Chief Manley, who spent 30 years with the department, successfully rose through the ranks from a department rookie to its top leader, announced today that he will be stepping down next month.
“The role of the police chief is one that is so demanding that I felt if I’m actively considering what is next for me, what I want to do next with my life, I’m likely not giving all of myself to the job,” Manley said at a press conference Friday.
In the position for only three years, Manley has faced growing calls from social justice organizations and city council members to step aside. In recent months, the calls grew more forceful after Austin police officers caused serious injuries during local protests of George Floyd’s death in Minneapolis in May and the fatal shooting of Michael Ramos in Austin in April.
We are demanding and expecting something much more
“Brian Manley’s resignation was long overdue, said Chas Moore, Executive Director of the Austin Justice Coalition in a written statement. “His tenure as Chief of Police was a reflection of a different time and place in regards to how communities across the nation view policing and public safety. Today is a new day. We are demanding and expecting something much more – a transformed and wholly new approach to public safety,” continued Moore.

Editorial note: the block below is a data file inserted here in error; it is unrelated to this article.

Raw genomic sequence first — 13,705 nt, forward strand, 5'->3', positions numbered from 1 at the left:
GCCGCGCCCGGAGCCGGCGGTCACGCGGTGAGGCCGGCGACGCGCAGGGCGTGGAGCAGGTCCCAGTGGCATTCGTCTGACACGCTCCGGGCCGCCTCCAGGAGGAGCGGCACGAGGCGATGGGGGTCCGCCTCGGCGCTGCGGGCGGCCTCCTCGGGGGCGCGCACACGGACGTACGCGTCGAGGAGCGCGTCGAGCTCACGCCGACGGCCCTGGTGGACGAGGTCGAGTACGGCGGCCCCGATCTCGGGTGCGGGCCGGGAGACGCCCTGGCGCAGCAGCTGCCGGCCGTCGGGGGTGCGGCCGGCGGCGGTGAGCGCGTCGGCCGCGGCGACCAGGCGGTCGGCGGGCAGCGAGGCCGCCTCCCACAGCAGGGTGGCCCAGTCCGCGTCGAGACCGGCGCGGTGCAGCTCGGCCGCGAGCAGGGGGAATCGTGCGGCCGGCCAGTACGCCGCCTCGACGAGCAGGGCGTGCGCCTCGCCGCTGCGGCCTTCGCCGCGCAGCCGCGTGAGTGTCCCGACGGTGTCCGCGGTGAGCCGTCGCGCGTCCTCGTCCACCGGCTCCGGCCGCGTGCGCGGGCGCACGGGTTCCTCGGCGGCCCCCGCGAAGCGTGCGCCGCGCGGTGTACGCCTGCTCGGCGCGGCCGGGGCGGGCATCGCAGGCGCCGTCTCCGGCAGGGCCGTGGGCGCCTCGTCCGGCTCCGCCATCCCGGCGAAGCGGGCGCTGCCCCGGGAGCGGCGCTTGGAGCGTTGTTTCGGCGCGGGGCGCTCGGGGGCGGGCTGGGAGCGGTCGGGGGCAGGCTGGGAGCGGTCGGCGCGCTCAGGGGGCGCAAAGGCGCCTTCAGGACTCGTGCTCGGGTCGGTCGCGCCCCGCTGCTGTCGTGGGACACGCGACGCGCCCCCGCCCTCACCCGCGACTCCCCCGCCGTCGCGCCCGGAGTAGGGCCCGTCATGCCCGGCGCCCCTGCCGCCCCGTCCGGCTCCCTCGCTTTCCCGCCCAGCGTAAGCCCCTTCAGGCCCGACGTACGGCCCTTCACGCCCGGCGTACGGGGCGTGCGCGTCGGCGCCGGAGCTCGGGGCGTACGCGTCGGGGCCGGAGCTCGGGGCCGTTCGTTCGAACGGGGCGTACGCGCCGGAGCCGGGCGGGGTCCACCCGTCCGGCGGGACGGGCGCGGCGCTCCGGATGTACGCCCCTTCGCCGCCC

Manley plans to continue to work either in the private or public sector and will remain in the Austin area, where he was born and raised. He said the criticism against him and the department did not play a role in his retiring, suggesting that criticism comes with the territory in such a high-profile and demanding job.
Austin City Manager Spencer Cronk has resolutely backed Chief Manley, in spite of calls from some of his bosses on the City Council to oust the chief because they believed Manley stood in the way of more progressive policies. The 11-member council all voted “no confidence” unanimously in Manley’s leadership and his ability to make Austin safer for communities of color and low-income residents. Seven of the council members even publicly called for Manley to be fired.
Council Member Greg Casar, a vocal critic of Manley, said that the city must prioritize the protection of all citizens in reshaping APD moving forward.
“While Chief Manley and I have had major disagreements about the direction of our city, I respect his years of public service and wish him well in his future endeavors,” Casar said in a statement. “The community is now tasked with choosing the future path of our police department. Our goal must be protecting public safety and civil rights, for all neighborhoods and for people of all backgrounds.”